Articles Tagged with Chicago class action lawyers near Oak Brook and Naperville

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Under California labor law, employers are required to provide all of their hourly employees with a paid rest break lasting at least ten minutes for every four hours worked. For every five hours worked, employers must provide an unpaid meal break lasting at least half an hour. What employers are not allowed to do is automatically clock out their employees for lunch breaks, regardless of whether the employees actually take those breaks. In fact, if an employee misses one of these breaks, for any reason, the law requires the employer to pay her one hour’s worth of wages, in addition to all straight wages earned that day.

According to a recent class action wage and hour lawsuit against Costco, the wholesale retailer had a “continuous and widespread policy of ‘clocking out’” employees for half hour- or hour-long lunch breaks, regardless of whether the employees actually took their breaks. The lawsuit alleges it is common for Costco employees to work through their lunch breaks, which means they regularly perform work for which they do not get paid. Continue reading

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The federal Fair Labor Standards Act (FLSA) covers all employees working in the United States, but in addition to that law, each state has their own labor laws that govern all of the employees working in that state. For example, although the FLSA provides a minimum wage of $7.25 per hour, California labor law sets their minimum wage at $9 an hour. All employers conducting business in the state of California are required to pay their workers no less than $9 per hour, despite the lower federal limit.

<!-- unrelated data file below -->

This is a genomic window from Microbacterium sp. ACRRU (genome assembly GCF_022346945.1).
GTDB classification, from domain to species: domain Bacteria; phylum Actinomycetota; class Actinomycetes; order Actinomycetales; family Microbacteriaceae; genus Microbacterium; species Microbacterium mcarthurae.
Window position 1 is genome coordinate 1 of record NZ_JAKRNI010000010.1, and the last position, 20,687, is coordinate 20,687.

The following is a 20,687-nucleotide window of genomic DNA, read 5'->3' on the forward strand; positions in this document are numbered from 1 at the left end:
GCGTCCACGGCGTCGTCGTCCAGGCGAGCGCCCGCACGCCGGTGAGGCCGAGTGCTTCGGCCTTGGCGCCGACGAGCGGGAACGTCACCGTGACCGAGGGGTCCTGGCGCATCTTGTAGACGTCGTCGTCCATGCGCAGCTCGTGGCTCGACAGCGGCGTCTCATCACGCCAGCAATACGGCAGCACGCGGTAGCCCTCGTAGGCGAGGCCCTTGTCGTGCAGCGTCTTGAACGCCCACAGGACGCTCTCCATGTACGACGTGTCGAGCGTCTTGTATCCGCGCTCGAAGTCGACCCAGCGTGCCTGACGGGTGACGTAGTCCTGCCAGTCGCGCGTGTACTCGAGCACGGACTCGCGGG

California labor law also requires employers to provide all of their hourly workers with regular meal and rest breaks. Under the law, an employee is entitled to a paid rest break lasting at least ten minutes for every four hours that she spends working. For every five hours worked, the employee is entitled to an unpaid meal break of at least thirty minutes. For every day that an employee does not take one of these breaks, for any reason, she is entitled to one hour’s worth of pay, in addition to all wages earned that day.

In order to make sure that employers are abiding by all of the relevant state and federal labor laws, the FLSA requires employers to maintain accurate records of all time worked and wages paid to employees. If an employer fails to maintain these records, a worker filing a wage and hour lawsuit can claim that any violations of labor law were done willfully and intentionally. In some courts, this proof can result in a substantial increase to the award the employer will have to pay, if the court rules in favor of the plaintiff. Continue reading